Why isn't vectorization faster than repeating loop comparing 6 about years ago.

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About 6 years ago I tested VECTORIZATION as MATLAB recommended and found Vectorization speed up even to one tenth of the calucation time. (I wrote a book using MATLAB)
Now I test the same MATLAB functions but the times are almost same.
And MATLAB help says Vectorization is useful for simplication and so on. They don't empahsis 'Saving Time' that was said long time ago.
I assume only that Vector calcuation for multi threading or prcessing, But now MATLAB supports also multi processing for repeating loop.
  2 Comments
Dyuman Joshi
Dyuman Joshi on 2 Dec 2023
Edited: Dyuman Joshi on 2 Dec 2023
Maybe the code is not optimitized to use vectorization properly/fully.
Maybe the functionality used for timings don't paint the whole picture. Example - "Sometimes programs run too fast for tic and toc to provide useful data. If your code is faster than 1/10 second, consider measuring it running in a loop, and then average to find the time for a single run."
It could be multiple various reasons. I could go on but I hope you get the idea.
We can't tell with certainity unless we see your code and the method used to check the code perfomance. So, please provide your code and mention which method you employed to test the timings.
And it's not like Vectorization for everything is faster than corresponding for loop.

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Answers (1)

John D'Errico
John D'Errico on 2 Dec 2023
Edited: John D'Errico on 2 Dec 2023
Things change. Vectorization OFTEN is faster. But nothing says it MUST ALWAYS be faster. Remember that vectorization often trades off memory for an explicit loop. But essentially always, vectorization will use internal, implicit loops. So if the external, explicit loops you wrote are now efficiently parsed, then vectorization need not be a big gain.
They have spent a great deal of effort making the parser generate more efficient code. (Why would they not do so?)
And of course, we don't see the code you wrote, so we don't know if it is truly efficient, or if there may be better ways to write it in a vectorized form. There are many ways to vectorize code.
For example, a common way to vectorize some problems might be to generate a complete set of all possible combinations from a set of nested loops, then you discard those you have no need for. But this may create a large memory burden, or you generated more combinations than you would have using carefully written loops.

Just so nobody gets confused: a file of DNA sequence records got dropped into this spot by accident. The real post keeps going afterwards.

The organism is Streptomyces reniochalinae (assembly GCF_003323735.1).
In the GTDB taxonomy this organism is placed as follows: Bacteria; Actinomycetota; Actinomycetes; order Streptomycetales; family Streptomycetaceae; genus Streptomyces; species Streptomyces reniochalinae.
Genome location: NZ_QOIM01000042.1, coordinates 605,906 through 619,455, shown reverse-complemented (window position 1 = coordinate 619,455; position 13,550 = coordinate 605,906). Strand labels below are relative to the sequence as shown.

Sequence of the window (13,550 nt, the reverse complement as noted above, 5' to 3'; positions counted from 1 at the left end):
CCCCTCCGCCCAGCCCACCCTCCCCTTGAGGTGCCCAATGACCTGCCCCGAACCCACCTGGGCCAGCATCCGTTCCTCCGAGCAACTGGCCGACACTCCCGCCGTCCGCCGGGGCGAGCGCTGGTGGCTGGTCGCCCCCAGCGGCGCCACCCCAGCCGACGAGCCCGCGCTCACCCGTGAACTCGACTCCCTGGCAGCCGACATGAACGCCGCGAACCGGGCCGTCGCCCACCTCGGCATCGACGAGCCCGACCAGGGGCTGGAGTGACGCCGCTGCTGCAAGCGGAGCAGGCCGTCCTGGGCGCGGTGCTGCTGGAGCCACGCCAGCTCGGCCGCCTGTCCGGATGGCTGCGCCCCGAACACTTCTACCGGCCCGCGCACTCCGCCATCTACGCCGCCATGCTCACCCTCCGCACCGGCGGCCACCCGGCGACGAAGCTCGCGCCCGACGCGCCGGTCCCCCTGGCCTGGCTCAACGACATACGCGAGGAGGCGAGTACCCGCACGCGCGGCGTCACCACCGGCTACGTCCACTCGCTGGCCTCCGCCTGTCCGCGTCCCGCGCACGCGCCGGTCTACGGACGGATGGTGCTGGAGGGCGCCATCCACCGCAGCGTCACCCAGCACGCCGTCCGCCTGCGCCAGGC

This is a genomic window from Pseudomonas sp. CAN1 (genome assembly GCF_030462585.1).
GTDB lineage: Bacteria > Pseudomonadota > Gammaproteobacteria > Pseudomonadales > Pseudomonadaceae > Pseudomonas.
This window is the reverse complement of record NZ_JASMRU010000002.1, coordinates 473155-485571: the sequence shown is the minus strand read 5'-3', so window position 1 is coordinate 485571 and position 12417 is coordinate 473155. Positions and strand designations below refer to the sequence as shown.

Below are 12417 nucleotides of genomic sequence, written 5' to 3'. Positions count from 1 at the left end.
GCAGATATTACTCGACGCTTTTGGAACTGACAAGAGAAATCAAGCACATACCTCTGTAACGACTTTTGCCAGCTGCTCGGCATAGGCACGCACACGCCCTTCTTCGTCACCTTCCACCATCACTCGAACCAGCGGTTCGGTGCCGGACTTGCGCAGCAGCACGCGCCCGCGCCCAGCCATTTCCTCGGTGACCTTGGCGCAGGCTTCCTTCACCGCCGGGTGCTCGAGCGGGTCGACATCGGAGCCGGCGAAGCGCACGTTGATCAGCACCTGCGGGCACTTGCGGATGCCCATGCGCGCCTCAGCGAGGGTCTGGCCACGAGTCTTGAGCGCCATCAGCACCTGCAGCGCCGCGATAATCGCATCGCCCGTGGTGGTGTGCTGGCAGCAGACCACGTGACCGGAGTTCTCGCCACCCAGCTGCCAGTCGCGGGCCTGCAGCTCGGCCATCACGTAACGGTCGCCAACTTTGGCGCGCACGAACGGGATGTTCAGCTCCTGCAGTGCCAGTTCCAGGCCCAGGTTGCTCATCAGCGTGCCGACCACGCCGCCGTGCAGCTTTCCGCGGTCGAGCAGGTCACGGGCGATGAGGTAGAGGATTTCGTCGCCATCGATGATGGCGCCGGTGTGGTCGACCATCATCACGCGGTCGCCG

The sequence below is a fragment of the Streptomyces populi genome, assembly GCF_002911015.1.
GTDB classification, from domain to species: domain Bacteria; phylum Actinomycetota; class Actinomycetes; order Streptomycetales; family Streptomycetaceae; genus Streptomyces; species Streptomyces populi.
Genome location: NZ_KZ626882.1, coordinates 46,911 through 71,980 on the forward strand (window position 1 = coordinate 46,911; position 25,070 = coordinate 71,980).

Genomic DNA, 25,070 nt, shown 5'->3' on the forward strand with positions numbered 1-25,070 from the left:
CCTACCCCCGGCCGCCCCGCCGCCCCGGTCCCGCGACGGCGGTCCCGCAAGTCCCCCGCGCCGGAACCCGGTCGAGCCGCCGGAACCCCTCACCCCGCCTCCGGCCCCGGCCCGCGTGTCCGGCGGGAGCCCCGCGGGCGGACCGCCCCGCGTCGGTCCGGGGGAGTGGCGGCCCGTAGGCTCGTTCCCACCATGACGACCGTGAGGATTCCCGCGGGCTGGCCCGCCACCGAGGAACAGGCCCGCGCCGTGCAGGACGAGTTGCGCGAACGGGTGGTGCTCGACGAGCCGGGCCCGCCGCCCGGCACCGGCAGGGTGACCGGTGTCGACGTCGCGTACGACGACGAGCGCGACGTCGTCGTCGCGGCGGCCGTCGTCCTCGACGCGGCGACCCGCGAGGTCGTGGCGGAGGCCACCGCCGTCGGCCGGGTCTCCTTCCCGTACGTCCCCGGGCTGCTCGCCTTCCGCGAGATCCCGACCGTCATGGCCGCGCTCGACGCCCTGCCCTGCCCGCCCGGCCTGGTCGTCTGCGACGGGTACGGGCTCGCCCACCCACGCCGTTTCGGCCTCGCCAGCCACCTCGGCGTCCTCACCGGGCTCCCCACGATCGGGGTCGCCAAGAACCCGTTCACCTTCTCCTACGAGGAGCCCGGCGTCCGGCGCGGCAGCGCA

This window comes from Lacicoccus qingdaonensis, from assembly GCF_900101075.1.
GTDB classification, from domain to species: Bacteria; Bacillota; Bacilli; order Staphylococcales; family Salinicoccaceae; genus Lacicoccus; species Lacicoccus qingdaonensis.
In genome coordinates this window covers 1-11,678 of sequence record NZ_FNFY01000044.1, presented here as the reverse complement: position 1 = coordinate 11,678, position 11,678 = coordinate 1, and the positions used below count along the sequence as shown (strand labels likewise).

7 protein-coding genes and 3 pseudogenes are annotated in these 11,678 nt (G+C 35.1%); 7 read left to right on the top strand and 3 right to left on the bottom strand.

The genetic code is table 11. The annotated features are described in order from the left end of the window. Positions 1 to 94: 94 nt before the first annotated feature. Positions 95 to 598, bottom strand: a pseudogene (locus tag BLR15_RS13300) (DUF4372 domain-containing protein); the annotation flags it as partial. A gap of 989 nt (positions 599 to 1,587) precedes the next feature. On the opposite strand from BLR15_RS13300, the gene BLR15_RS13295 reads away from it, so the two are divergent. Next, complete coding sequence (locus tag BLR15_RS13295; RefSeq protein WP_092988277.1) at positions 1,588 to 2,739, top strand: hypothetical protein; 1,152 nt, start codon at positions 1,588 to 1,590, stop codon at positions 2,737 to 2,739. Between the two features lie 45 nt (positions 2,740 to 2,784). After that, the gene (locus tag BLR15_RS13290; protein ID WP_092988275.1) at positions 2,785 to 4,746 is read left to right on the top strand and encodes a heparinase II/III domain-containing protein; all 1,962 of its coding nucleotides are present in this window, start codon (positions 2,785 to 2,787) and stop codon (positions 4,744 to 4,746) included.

What do I mean by that? A very simple case might be:
[u,v] = meshgrid(1:1000);
ind = u <= v;
uvsum = u(ind) + v(ind);
So a simple way to find the sum of all numbers u+v, where u<=v, and u,v come from the set 1:1000. But I could have written nested loops...
n = 1000;
uvsum = zeros(n*(n+1)/2,1);
k = 0;
for u = 1:1000
for v = u:1000
k = k + 1;
uvsum(k) = u + v;
end
end
The nested loops were constructed to generate only the elements we want to use, whereas the meshgrid solution generates more combinations from a set, then discards roughly 50% of them immediately. If the nested explicit loops are efficient, then you won't gain much.
Another common example of vectorization I see might be how to generate all positive integers less than 1e7, subject to the constraint that the sum of the digits is exactly 10. Then the student would be asked to determine how many of those numbers are divisible by 7. (I've just made up a simple example here.)
How might one do that in MATLAB? Surely I can think of at least 3 ways to do so. Some would involve nested loops. Some would involve generating the entire set of integers below 1e7, then discard those that fail the criteria, and count how many remain.
My point is, this problem would have very different solutions, depending on the approach one takes. Some would be seemingly efficient but require much memory, and discard very many elements.

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